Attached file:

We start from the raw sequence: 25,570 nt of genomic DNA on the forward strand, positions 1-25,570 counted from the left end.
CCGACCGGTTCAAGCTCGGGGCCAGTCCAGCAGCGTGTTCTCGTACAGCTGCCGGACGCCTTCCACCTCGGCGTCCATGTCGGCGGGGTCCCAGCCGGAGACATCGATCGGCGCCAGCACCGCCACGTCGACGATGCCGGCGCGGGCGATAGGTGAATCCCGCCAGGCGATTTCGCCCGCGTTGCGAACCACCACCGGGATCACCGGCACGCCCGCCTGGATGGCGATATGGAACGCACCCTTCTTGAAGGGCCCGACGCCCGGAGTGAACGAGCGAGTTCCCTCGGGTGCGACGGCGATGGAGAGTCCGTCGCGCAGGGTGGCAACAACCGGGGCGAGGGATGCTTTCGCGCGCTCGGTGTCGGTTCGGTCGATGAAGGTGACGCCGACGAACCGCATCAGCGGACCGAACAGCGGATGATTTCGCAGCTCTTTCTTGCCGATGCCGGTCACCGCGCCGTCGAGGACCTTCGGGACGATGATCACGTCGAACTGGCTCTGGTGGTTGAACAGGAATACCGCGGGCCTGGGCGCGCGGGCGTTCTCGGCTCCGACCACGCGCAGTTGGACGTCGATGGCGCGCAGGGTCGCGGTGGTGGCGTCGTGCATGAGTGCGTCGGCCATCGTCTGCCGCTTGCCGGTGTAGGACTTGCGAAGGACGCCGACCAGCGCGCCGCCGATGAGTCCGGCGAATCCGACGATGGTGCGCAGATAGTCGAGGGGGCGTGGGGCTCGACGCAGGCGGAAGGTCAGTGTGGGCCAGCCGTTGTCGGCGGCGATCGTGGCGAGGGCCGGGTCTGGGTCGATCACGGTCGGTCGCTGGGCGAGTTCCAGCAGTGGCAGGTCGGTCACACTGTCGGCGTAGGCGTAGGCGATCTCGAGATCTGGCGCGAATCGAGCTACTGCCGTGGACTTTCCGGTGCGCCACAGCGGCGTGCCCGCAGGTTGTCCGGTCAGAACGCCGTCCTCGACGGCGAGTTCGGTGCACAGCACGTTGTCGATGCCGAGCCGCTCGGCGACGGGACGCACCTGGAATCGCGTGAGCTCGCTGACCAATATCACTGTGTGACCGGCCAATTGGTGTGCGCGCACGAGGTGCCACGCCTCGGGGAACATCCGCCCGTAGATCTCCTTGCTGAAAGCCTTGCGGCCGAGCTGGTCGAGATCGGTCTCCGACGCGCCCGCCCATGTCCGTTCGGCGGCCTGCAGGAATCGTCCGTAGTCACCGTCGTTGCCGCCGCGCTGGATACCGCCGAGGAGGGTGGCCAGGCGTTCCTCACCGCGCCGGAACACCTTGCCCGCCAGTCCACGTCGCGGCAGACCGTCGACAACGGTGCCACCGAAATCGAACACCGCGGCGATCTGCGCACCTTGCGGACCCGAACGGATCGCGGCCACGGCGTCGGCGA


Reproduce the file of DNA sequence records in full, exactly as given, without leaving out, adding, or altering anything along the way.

We start from the raw sequence: 25,570 nt of genomic DNA on the forward strand, positions 1-25,570 counted from the left end.
CCGACCGGTTCAAGCTCGGGGCCAGTCCAGCAGCGTGTTCTCGTACAGCTGCCGGACGCCTTCCACCTCGGCGTCCATGTCGGCGGGGTCCCAGCCGGAGACATCGATCGGCGCCAGCACCGCCACGTCGACGATGCCGGCGCGGGCGATAGGTGAATCCCGCCAGGCGATTTCGCCCGCGTTGCGAACCACCACCGGGATCACCGGCACGCCCGCCTGGATGGCGATATGGAACGCACCCTTCTTGAAGGGCCCGACGCCCGGAGTGAACGAGCGAGTTCCCTCGGGTGCGACGGCGATGGAGAGTCCGTCGCGCAGGGTGGCAACAACCGGGGCGAGGGATGCTTTCGCGCGCTCGGTGTCGGTTCGGTCGATGAAGGTGACGCCGACGAACCGCATCAGCGGACCGAACAGCGGATGATTTCGCAGCTCTTTCTTGCCGATGCCGGTCACCGCGCCGTCGAGGACCTTCGGGACGATGATCACGTCGAACTGGCTCTGGTGGTTGAACAGGAATACCGCGGGCCTGGGCGCGCGGGCGTTCTCGGCTCCGACCACGCGCAGTTGGACGTCGATGGCGCGCAGGGTCGCGGTGGTGGCGTCGTGCATGAGTGCGTCGGCCATCGTCTGCCGCTTGCCGGTGTAGGACTTGCGAAGGACGCCGACCAGCGCGCCGCCGATGAGTCCGGCGAATCCGACGATGGTGCGCAGATAGTCGAGGGGGCGTGGGGCTCGACGCAGGCGGAAGGTCAGTGTGGGCCAGCCGTTGTCGGCGGCGATCGTGGCGAGGGCCGGGTCTGGGTCGATCACGGTCGGTCGCTGGGCGAGTTCCAGCAGTGGCAGGTCGGTCACACTGTCGGCGTAGGCGTAGGCGATCTCGAGATCTGGCGCGAATCGAGCTACTGCCGTGGACTTTCCGGTGCGCCACAGCGGCGTGCCCGCAGGTTGTCCGGTCAGAACGCCGTCCTCGACGGCGAGTTCGGTGCACAGCACGTTGTCGATGCCGAGCCGCTCGGCGACGGGACGCACCTGGAATCGCGTGAGCTCGCTGACCAATATCACTGTGTGACCGGCCAATTGGTGTGCGCGCACGAGGTGCCACGCCTCGGGGAACATCCGCCCGTAGATCTCCTTGCTGAAAGCCTTGCGGCCGAGCTGGTCGAGATCGGTCTCCGACGCGCCCGCCCATGTCCGTTCGGCGGCCTGCAGGAATCGTCCGTAGTCACCGTCGTTGCCGCCGCGCTGGATACCGCCGAGGAGGGTGGCCAGGCGTTCCTCACCGCGCCGGAACACCTTGCCCGCCAGTCCACGTCGCGGCAGACCGTCGACAACGGTGCCACCGAAATCGAACACCGCGGCGATCTGCGCACCTTGCGGACCCGAACGGATCGCGGCCACGGCGTCGGCGA